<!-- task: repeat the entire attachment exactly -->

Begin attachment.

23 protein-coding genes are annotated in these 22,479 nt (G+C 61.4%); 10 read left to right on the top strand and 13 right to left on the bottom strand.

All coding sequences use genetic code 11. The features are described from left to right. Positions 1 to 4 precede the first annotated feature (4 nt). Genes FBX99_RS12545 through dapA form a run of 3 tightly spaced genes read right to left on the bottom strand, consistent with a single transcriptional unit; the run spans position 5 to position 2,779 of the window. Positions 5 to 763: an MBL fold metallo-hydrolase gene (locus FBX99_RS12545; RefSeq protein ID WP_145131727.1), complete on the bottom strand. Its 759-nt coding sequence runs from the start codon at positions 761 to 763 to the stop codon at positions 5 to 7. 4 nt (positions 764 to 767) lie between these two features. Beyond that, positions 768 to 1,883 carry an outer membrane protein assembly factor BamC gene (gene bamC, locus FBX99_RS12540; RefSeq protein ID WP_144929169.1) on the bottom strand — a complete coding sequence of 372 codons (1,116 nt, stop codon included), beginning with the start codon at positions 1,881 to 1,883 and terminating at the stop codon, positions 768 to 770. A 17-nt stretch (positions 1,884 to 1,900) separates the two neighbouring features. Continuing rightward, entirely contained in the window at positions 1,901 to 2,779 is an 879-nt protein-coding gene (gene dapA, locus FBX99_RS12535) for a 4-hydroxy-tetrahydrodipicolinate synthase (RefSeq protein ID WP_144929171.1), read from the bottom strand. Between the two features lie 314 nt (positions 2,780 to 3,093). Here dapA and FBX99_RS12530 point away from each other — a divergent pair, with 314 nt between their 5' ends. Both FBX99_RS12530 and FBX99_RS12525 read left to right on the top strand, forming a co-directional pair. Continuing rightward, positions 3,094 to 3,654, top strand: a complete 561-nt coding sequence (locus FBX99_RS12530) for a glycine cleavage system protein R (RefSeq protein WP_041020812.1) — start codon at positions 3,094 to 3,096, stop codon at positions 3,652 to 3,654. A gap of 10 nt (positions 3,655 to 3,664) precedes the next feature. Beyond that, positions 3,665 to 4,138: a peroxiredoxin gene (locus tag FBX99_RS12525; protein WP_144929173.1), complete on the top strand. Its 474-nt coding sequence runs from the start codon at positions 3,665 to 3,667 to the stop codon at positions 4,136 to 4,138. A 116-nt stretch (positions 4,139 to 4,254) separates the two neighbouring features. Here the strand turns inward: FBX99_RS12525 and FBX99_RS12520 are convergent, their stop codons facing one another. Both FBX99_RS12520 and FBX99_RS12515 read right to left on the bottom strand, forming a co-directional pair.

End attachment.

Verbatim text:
23 protein-coding genes are annotated in these 22,479 nt (G+C 61.4%); 10 read left to right on the top strand and 13 right to left on the bottom strand.

All coding sequences use genetic code 11. The features are described from left to right. Positions 1 to 4 precede the first annotated feature (4 nt). Genes FBX99_RS12545 through dapA form a run of 3 tightly spaced genes read right to left on the bottom strand, consistent with a single transcriptional unit; the run spans position 5 to position 2,779 of the window. Positions 5 to 763: an MBL fold metallo-hydrolase gene (locus FBX99_RS12545; RefSeq protein ID WP_145131727.1), complete on the bottom strand. Its 759-nt coding sequence runs from the start codon at positions 761 to 763 to the stop codon at positions 5 to 7. 4 nt (positions 764 to 767) lie between these two features. Beyond that, positions 768 to 1,883 carry an outer membrane protein assembly factor BamC gene (gene bamC, locus FBX99_RS12540; RefSeq protein ID WP_144929169.1) on the bottom strand — a complete coding sequence of 372 codons (1,116 nt, stop codon included), beginning with the start codon at positions 1,881 to 1,883 and terminating at the stop codon, positions 768 to 770. A 17-nt stretch (positions 1,884 to 1,900) separates the two neighbouring features. Continuing rightward, entirely contained in the window at positions 1,901 to 2,779 is an 879-nt protein-coding gene (gene dapA, locus FBX99_RS12535) for a 4-hydroxy-tetrahydrodipicolinate synthase (RefSeq protein ID WP_144929171.1), read from the bottom strand. Between the two features lie 314 nt (positions 2,780 to 3,093). Here dapA and FBX99_RS12530 point away from each other — a divergent pair, with 314 nt between their 5' ends. Both FBX99_RS12530 and FBX99_RS12525 read left to right on the top strand, forming a co-directional pair. Continuing rightward, positions 3,094 to 3,654, top strand: a complete 561-nt coding sequence (locus FBX99_RS12530) for a glycine cleavage system protein R (RefSeq protein WP_041020812.1) — start codon at positions 3,094 to 3,096, stop codon at positions 3,652 to 3,654. A gap of 10 nt (positions 3,655 to 3,664) precedes the next feature. Beyond that, positions 3,665 to 4,138: a peroxiredoxin gene (locus tag FBX99_RS12525; protein WP_144929173.1), complete on the top strand. Its 474-nt coding sequence runs from the start codon at positions 3,665 to 3,667 to the stop codon at positions 4,136 to 4,138. A 116-nt stretch (positions 4,139 to 4,254) separates the two neighbouring features. Here the strand turns inward: FBX99_RS12525 and FBX99_RS12520 are convergent, their stop codons facing one another. Both FBX99_RS12520 and FBX99_RS12515 read right to left on the bottom strand, forming a co-directional pair.